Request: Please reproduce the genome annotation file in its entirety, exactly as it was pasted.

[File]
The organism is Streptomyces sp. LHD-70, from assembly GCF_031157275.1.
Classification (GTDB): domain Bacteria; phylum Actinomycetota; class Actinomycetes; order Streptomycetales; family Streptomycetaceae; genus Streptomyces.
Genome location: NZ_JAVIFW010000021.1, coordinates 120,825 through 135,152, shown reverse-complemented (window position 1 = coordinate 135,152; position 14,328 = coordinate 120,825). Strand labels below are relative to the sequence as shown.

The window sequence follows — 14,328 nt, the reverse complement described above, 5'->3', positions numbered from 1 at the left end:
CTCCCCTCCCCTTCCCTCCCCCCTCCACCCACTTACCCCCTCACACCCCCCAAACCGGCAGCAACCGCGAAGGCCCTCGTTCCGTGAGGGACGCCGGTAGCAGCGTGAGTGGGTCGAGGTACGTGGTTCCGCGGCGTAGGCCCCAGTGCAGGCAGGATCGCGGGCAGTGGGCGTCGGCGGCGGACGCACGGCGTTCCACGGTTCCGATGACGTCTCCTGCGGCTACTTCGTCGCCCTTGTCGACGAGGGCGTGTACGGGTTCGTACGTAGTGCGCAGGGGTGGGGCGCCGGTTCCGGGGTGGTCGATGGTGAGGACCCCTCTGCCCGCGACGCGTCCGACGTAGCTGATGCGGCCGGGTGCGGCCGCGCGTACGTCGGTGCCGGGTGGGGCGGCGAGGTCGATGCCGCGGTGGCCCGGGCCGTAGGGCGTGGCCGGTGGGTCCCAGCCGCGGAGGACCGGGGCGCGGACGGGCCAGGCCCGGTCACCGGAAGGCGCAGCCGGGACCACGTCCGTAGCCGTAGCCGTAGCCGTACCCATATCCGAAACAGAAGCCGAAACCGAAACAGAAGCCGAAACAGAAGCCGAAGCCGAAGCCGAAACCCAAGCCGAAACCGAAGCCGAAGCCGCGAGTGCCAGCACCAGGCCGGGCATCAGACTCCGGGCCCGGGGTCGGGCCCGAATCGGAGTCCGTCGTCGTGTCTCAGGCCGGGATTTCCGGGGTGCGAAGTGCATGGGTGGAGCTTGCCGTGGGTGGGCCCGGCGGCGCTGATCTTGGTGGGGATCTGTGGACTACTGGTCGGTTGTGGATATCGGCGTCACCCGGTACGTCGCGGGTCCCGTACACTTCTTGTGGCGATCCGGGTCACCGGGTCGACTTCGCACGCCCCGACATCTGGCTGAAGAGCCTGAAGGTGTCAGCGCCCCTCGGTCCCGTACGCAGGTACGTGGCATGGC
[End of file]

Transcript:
The organism is Streptomyces sp. LHD-70, from assembly GCF_031157275.1.
Classification (GTDB): domain Bacteria; phylum Actinomycetota; class Actinomycetes; order Streptomycetales; family Streptomycetaceae; genus Streptomyces.
Genome location: NZ_JAVIFW010000021.1, coordinates 120,825 through 135,152, shown reverse-complemented (window position 1 = coordinate 135,152; position 14,328 = coordinate 120,825). Strand labels below are relative to the sequence as shown.

The window sequence follows — 14,328 nt, the reverse complement described above, 5'->3', positions numbered from 1 at the left end:
CTCCCCTCCCCTTCCCTCCCCCCTCCACCCACTTACCCCCTCACACCCCCCAAACCGGCAGCAACCGCGAAGGCCCTCGTTCCGTGAGGGACGCCGGTAGCAGCGTGAGTGGGTCGAGGTACGTGGTTCCGCGGCGTAGGCCCCAGTGCAGGCAGGATCGCGGGCAGTGGGCGTCGGCGGCGGACGCACGGCGTTCCACGGTTCCGATGACGTCTCCTGCGGCTACTTCGTCGCCCTTGTCGACGAGGGCGTGTACGGGTTCGTACGTAGTGCGCAGGGGTGGGGCGCCGGTTCCGGGGTGGTCGATGGTGAGGACCCCTCTGCCCGCGACGCGTCCGACGTAGCTGATGCGGCCGGGTGCGGCCGCGCGTACGTCGGTGCCGGGTGGGGCGGCGAGGTCGATGCCGCGGTGGCCCGGGCCGTAGGGCGTGGCCGGTGGGTCCCAGCCGCGGAGGACCGGGGCGCGGACGGGCCAGGCCCGGTCACCGGAAGGCGCAGCCGGGACCACGTCCGTAGCCGTAGCCGTAGCCGTACCCATATCCGAAACAGAAGCCGAAACCGAAACAGAAGCCGAAACAGAAGCCGAAGCCGAAGCCGAAACCCAAGCCGAAACCGAAGCCGAAGCCGCGAGTGCCAGCACCAGGCCGGGCATCAGACTCCGGGCCCGGGGTCGGGCCCGAATCGGAGTCCGTCGTCGTGTCTCAGGCCGGGATTTCCGGGGTGCGAAGTGCATGGGTGGAGCTTGCCGTGGGTGGGCCCGGCGGCGCTGATCTTGGTGGGGATCTGTGGACTACTGGTCGGTTGTGGATATCGGCGTCACCCGGTACGTCGCGGGTCCCGTACACTTCTTGTGGCGATCCGGGTCACCGGGTCGACTTCGCACGCCCCGACATCTGGCTGAAGAGCCTGAAGGTGTCAGCGCCCCTCGGTCCCGTACGCAGGTACGTGGCATGGC